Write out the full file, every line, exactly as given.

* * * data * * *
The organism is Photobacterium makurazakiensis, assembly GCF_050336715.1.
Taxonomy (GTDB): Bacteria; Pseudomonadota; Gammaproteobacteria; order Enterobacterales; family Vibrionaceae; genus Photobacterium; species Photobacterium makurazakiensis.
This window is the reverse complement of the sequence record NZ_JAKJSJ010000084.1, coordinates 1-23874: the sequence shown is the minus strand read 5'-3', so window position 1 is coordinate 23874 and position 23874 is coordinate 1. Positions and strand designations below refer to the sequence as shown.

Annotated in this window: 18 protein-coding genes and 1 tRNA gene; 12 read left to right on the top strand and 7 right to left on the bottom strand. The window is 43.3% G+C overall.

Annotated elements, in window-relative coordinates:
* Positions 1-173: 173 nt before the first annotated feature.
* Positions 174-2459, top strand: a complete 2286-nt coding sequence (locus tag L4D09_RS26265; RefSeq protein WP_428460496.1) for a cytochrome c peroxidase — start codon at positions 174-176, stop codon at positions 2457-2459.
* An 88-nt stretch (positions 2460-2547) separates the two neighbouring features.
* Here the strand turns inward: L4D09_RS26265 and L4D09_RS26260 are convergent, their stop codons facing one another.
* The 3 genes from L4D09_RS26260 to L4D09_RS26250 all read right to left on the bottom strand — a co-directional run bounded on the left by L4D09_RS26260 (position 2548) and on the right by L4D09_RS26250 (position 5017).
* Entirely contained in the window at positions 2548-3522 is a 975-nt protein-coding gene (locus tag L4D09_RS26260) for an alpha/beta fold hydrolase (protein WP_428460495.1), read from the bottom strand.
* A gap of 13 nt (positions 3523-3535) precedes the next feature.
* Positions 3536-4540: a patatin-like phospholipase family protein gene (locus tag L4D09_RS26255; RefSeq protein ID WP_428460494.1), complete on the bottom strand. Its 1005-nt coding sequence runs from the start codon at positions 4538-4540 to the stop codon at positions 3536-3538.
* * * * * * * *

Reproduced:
The organism is Photobacterium makurazakiensis, assembly GCF_050336715.1.
Taxonomy (GTDB): Bacteria; Pseudomonadota; Gammaproteobacteria; order Enterobacterales; family Vibrionaceae; genus Photobacterium; species Photobacterium makurazakiensis.
This window is the reverse complement of the sequence record NZ_JAKJSJ010000084.1, coordinates 1-23874: the sequence shown is the minus strand read 5'-3', so window position 1 is coordinate 23874 and position 23874 is coordinate 1. Positions and strand designations below refer to the sequence as shown.

Annotated in this window: 18 protein-coding genes and 1 tRNA gene; 12 read left to right on the top strand and 7 right to left on the bottom strand. The window is 43.3% G+C overall.

Annotated elements, in window-relative coordinates:
* Positions 1-173: 173 nt before the first annotated feature.
* Positions 174-2459, top strand: a complete 2286-nt coding sequence (locus tag L4D09_RS26265; RefSeq protein WP_428460496.1) for a cytochrome c peroxidase — start codon at positions 174-176, stop codon at positions 2457-2459.
* An 88-nt stretch (positions 2460-2547) separates the two neighbouring features.
* Here the strand turns inward: L4D09_RS26265 and L4D09_RS26260 are convergent, their stop codons facing one another.
* The 3 genes from L4D09_RS26260 to L4D09_RS26250 all read right to left on the bottom strand — a co-directional run bounded on the left by L4D09_RS26260 (position 2548) and on the right by L4D09_RS26250 (position 5017).
* Entirely contained in the window at positions 2548-3522 is a 975-nt protein-coding gene (locus tag L4D09_RS26260) for an alpha/beta fold hydrolase (protein WP_428460495.1), read from the bottom strand.
* A gap of 13 nt (positions 3523-3535) precedes the next feature.
* Positions 3536-4540: a patatin-like phospholipase family protein gene (locus tag L4D09_RS26255; RefSeq protein ID WP_428460494.1), complete on the bottom strand. Its 1005-nt coding sequence runs from the start codon at positions 4538-4540 to the stop codon at positions 3536-3538.